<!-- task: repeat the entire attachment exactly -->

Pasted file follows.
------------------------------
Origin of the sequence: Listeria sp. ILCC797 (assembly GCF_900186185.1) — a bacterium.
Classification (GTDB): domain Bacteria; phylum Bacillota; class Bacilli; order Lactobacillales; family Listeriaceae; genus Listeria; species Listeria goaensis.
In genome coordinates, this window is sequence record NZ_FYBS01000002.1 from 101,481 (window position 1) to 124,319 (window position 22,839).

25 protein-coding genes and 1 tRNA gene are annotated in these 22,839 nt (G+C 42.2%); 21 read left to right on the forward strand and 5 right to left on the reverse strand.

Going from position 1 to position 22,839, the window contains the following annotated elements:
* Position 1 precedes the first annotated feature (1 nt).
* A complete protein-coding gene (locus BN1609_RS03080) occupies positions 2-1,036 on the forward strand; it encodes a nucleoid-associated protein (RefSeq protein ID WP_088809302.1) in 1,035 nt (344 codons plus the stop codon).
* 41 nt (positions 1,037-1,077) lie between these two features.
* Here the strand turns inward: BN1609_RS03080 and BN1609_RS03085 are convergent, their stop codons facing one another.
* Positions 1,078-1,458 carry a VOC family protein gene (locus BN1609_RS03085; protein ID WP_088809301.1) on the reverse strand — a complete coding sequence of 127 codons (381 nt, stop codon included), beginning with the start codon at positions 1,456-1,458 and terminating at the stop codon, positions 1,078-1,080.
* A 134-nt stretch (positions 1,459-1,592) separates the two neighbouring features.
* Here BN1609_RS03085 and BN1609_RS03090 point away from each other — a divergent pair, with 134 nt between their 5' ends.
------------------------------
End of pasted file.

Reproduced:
Origin of the sequence: Listeria sp. ILCC797 (assembly GCF_900186185.1) — a bacterium.
Classification (GTDB): domain Bacteria; phylum Bacillota; class Bacilli; order Lactobacillales; family Listeriaceae; genus Listeria; species Listeria goaensis.
In genome coordinates, this window is sequence record NZ_FYBS01000002.1 from 101,481 (window position 1) to 124,319 (window position 22,839).

25 protein-coding genes and 1 tRNA gene are annotated in these 22,839 nt (G+C 42.2%); 21 read left to right on the forward strand and 5 right to left on the reverse strand.

Going from position 1 to position 22,839, the window contains the following annotated elements:
* Position 1 precedes the first annotated feature (1 nt).
* A complete protein-coding gene (locus BN1609_RS03080) occupies positions 2-1,036 on the forward strand; it encodes a nucleoid-associated protein (RefSeq protein ID WP_088809302.1) in 1,035 nt (344 codons plus the stop codon).
* 41 nt (positions 1,037-1,077) lie between these two features.
* Here the strand turns inward: BN1609_RS03080 and BN1609_RS03085 are convergent, their stop codons facing one another.
* Positions 1,078-1,458 carry a VOC family protein gene (locus BN1609_RS03085; protein ID WP_088809301.1) on the reverse strand — a complete coding sequence of 127 codons (381 nt, stop codon included), beginning with the start codon at positions 1,456-1,458 and terminating at the stop codon, positions 1,078-1,080.
* A 134-nt stretch (positions 1,459-1,592) separates the two neighbouring features.
* Here BN1609_RS03085 and BN1609_RS03090 point away from each other — a divergent pair, with 134 nt between their 5' ends.